Does Circumcision Prevent or Reduce HIV Infection?

| Saturday, September 25th, 2010 | Comments Off

Richard Ammon,
GlobalGayz.com
August 28, 2010

My sport is swimming and recently in Copenhagen, Denmark I went for a workout one day at a local pool. In the shower afterward, I noticed two things: one, how uninhibited male Danes are. No showers stalls or curtains here. Everyone from old to young and in between totally bare-assed in front of one another – unlike the USA, where many guys shower in their swim suits then wrap themselves in towels and wiggle into their underwear under the towel. Stupid, but that’s another issue.

But nudity is not the issue of this blog post. The second thing I noticed was of a more ‘scientific’ note, the Danes are virtually all uncircumcised.

This observation came two days after a New York Times front page article about the ‘epidemic’ of circumcision that is reported to be happening in sub-Saharan Africa. Thousands of adult men there are being urged to flock to clinics to get clipped since the WHO sponsored and reported a wide-spread study, surely costing millions, that revealed a significantly lower HIV infection rate among circumcised sexually active men (presumed straight).

What’s wrong with this picture – with the conclusion African medical and government leaders are jumping to?

The Danish HIV infection rate is minuscule, percentage wise, compared with African infection rates, even though most men in both places are not circumcised.

It seems to me the African leaders may well be chasing a red herring and in so doing may be woefully misleading millions of Africans along the way. Given the fragmentary and sporadic health education most African men are offered–or are willing to accept–the great risk is that many of these men will misunderstand circumcision and believe they are thus protected from AIDS.

If these researchers had come to Denmark and checked the local male anatomy and studied the low HIV infection rate here, they might well have concluded HIV infection is NOT in itself correlated with circumcision.

So what is the issue that makes the difference?

A matter of size? A matter of libido? Sexual promiscuity? Social attitudes towards condoms? Why is the Danish HIV infection rate so low and the Africa rate so high?

I think HIV infection in male Africa has no precise correlation with circumcision. I think it’s a matter of hygiene and personal attitude: available cleansing places like bathrooms with running hot and cold water, body scrubs, detergent soaps, health care practices and condoms – as well as personal medical knowledge. (photo left: souvenir shirt for getting HIV tested; VCT = volunteer counseling and testing)

To its credit, study does acknowledge the factors of health counseling, use of condoms and reduced sexual partners in reducing infection rates. But of all the factors involved is disease transmission circumcision seems among the least significant. Bring hygiene, running water and a new attitude toward using condoms to Africa, not scalpels. (If a wife asks a husband to use a condom it’s as good as accusing him of infidelity, which can result in abuse or abandonment; it’s a catch 22 and the woman gets infected.)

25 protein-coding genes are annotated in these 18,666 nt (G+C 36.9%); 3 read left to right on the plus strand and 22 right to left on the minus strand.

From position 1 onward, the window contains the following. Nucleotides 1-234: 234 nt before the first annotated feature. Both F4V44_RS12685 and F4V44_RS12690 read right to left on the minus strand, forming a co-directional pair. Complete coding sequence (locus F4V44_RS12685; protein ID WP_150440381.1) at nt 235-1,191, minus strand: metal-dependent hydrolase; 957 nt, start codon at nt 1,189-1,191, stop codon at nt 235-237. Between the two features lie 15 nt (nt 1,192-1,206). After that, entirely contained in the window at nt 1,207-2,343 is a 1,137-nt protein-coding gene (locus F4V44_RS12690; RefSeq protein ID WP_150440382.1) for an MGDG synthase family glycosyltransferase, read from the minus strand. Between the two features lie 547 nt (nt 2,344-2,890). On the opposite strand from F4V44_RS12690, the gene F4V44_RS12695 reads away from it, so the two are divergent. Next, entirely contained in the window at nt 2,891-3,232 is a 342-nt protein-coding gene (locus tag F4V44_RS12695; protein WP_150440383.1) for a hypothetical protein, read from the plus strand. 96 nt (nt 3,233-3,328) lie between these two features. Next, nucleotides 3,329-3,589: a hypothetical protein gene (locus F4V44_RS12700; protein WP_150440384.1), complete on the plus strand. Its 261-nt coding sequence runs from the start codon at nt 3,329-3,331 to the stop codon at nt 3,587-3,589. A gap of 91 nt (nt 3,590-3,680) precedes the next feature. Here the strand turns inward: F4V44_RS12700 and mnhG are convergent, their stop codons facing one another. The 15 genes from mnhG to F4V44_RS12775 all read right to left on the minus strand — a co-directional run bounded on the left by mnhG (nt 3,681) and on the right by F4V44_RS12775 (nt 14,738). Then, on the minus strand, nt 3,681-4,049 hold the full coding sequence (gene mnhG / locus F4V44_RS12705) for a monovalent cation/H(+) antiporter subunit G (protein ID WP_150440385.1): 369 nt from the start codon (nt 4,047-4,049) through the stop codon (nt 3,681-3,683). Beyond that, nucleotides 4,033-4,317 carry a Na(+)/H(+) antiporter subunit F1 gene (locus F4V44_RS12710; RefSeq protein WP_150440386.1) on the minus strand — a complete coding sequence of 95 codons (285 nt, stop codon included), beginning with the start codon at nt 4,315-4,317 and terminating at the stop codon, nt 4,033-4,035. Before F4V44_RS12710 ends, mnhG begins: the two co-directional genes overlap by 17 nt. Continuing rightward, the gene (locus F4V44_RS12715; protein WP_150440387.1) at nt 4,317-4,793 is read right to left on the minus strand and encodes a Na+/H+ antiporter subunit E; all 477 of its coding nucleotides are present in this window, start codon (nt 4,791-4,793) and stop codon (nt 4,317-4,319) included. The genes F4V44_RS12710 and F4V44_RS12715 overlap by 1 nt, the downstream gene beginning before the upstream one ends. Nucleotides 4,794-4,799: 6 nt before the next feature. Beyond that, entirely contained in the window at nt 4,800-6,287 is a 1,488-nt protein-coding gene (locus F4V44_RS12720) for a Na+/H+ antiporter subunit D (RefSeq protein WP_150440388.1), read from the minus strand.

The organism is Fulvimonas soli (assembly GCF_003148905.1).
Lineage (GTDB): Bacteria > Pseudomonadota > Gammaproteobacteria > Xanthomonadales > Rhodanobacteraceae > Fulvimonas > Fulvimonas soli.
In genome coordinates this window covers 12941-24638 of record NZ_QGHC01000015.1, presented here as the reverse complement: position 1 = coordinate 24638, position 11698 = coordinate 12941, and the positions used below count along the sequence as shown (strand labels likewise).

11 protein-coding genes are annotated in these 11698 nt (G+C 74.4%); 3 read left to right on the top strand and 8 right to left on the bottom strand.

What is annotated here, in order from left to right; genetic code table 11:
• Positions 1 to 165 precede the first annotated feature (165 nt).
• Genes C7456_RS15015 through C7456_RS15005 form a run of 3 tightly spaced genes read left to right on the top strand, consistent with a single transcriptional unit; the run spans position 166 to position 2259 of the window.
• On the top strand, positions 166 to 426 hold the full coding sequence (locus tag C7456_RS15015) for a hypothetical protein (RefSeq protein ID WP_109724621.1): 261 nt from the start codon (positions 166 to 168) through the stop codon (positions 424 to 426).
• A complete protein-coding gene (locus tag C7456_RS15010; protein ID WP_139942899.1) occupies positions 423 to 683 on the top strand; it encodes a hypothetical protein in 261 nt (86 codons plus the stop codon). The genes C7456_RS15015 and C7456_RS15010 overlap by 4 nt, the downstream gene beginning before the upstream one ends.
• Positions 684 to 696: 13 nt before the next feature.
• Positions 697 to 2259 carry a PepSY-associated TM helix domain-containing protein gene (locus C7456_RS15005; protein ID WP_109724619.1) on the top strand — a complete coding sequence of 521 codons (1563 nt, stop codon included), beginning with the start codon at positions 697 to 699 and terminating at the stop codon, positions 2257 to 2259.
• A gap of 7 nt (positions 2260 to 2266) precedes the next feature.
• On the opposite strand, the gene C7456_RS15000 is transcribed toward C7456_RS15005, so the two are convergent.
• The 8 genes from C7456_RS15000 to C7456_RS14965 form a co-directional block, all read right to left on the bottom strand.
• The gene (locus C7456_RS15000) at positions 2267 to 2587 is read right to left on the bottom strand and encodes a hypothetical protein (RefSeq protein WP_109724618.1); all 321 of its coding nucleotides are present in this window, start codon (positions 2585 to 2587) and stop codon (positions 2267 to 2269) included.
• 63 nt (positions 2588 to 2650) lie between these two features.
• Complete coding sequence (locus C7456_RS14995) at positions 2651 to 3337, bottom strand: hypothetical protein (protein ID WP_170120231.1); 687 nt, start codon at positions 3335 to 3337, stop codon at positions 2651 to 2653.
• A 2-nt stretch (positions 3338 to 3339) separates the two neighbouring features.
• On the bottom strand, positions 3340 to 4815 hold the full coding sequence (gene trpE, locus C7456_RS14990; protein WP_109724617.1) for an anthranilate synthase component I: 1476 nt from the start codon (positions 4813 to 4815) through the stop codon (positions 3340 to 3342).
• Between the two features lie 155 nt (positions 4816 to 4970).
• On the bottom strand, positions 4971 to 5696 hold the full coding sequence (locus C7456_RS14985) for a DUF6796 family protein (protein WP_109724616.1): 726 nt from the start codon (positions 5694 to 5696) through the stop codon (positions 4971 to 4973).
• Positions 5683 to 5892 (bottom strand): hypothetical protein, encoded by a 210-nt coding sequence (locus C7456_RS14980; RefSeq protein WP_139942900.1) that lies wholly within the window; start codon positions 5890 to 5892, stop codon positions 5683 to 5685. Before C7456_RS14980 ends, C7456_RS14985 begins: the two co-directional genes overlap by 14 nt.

The Danes have socialized medicine for everyone and are liberally minded; if there is a sexual problem it gets dealt with.

The Africans have few clinics and avoid sexuality talk. I have been to Africa (13 countries) and have seen how many people live, especially in rural villages and towns where few houses have running water and a doctor is likely to be fifty miles away.

So, my shower room observation is that the rush to circumcision is a misleading gesture that will not, in the long run, save anyone who is sexually active–gay or straight (or bi, as many African men are), but only mislead many into a false sense of security.

In possible fact, the surgery may well have a post-op reverse effect: many men will be eager to try our their new ‘freedom’ and have sex (condom-less as usual) before the wounds are healed, causing bleeding, and thus exposing them more to HIV than before the knife.
(click on photo to enlarge)

Further, the surveys did not begin to address the issue of MSM – men who have sex with men - of whom there are countless, but are not acknowledged by most African governments as a risk group. How does circumcision effect MSM, which is one of the highest risk groups?

To complicate the issue, the answer was reported by the Associated Press on August 25, 2009: ‘Study Finds Circumcision Does Not Protect Gay Men’
“The latest study, by researchers at the Center for Disease Control (CDC) in USA , looked at nearly 4,900 men who had anal sex with an HIV-infected partner and found the infection rate, about 3.5 percent, was approximately the same whether the men were circumcis

ed or not…” (Read the full report.)

Circumcision seems a severe, simplistic and inadequate response to a complex issue.

For further reading see:
- http://www.usaid.gov/our_work/global_health/aids/TechAreas/research/mcfactsheet.html
- http://www.irinnews.org/Report.aspx?ReportId=85405
- http://www.peripheries.org/2009/03/25/do-condoms-obstruct-the-fight-against-aids/
– http://www.nytimes.com/2009/08/30/weekinreview/30rabin.html
– http://www.nytimes.com/2009/08/24/health/policy/24circumcision.html?scp=4&sq=foreskin&st=cse

– http://community.nytimes.com/comments/www.nytimes.com/2009/08/24/health/policy/24circumcision.html?scp=2&sq=foreskin&st=cse





Posted Iringa, Tanzania.

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